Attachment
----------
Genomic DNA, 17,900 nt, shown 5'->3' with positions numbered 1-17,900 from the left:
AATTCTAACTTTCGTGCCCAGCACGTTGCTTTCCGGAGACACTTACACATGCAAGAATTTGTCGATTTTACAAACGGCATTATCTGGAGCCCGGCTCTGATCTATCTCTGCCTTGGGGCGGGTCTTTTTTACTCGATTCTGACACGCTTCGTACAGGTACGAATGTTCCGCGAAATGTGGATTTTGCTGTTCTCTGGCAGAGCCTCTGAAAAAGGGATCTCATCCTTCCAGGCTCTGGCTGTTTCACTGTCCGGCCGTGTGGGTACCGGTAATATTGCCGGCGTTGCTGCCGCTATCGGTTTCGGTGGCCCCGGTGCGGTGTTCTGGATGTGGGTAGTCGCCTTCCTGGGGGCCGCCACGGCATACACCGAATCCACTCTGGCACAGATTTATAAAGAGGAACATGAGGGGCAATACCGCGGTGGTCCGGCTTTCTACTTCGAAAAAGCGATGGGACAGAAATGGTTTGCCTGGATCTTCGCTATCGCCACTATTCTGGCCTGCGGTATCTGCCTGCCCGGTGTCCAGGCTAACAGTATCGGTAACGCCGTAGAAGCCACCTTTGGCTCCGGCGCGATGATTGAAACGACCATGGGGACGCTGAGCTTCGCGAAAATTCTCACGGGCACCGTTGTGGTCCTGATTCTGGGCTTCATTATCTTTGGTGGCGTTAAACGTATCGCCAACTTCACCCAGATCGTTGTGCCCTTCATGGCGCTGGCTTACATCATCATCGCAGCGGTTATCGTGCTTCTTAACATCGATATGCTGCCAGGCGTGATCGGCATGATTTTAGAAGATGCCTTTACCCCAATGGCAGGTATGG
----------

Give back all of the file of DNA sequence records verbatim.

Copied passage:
Genomic DNA, 17,900 nt, shown 5'->3' with positions numbered 1-17,900 from the left:
AATTCTAACTTTCGTGCCCAGCACGTTGCTTTCCGGAGACACTTACACATGCAAGAATTTGTCGATTTTACAAACGGCATTATCTGGAGCCCGGCTCTGATCTATCTCTGCCTTGGGGCGGGTCTTTTTTACTCGATTCTGACACGCTTCGTACAGGTACGAATGTTCCGCGAAATGTGGATTTTGCTGTTCTCTGGCAGAGCCTCTGAAAAAGGGATCTCATCCTTCCAGGCTCTGGCTGTTTCACTGTCCGGCCGTGTGGGTACCGGTAATATTGCCGGCGTTGCTGCCGCTATCGGTTTCGGTGGCCCCGGTGCGGTGTTCTGGATGTGGGTAGTCGCCTTCCTGGGGGCCGCCACGGCATACACCGAATCCACTCTGGCACAGATTTATAAAGAGGAACATGAGGGGCAATACCGCGGTGGTCCGGCTTTCTACTTCGAAAAAGCGATGGGACAGAAATGGTTTGCCTGGATCTTCGCTATCGCCACTATTCTGGCCTGCGGTATCTGCCTGCCCGGTGTCCAGGCTAACAGTATCGGTAACGCCGTAGAAGCCACCTTTGGCTCCGGCGCGATGATTGAAACGACCATGGGGACGCTGAGCTTCGCGAAAATTCTCACGGGCACCGTTGTGGTCCTGATTCTGGGCTTCATTATCTTTGGTGGCGTTAAACGTATCGCCAACTTCACCCAGATCGTTGTGCCCTTCATGGCGCTGGCTTACATCATCATCGCAGCGGTTATCGTGCTTCTTAACATCGATATGCTGCCAGGCGTGATCGGCATGATTTTAGAAGATGCCTTTACCCCAATGGCAGGTATGG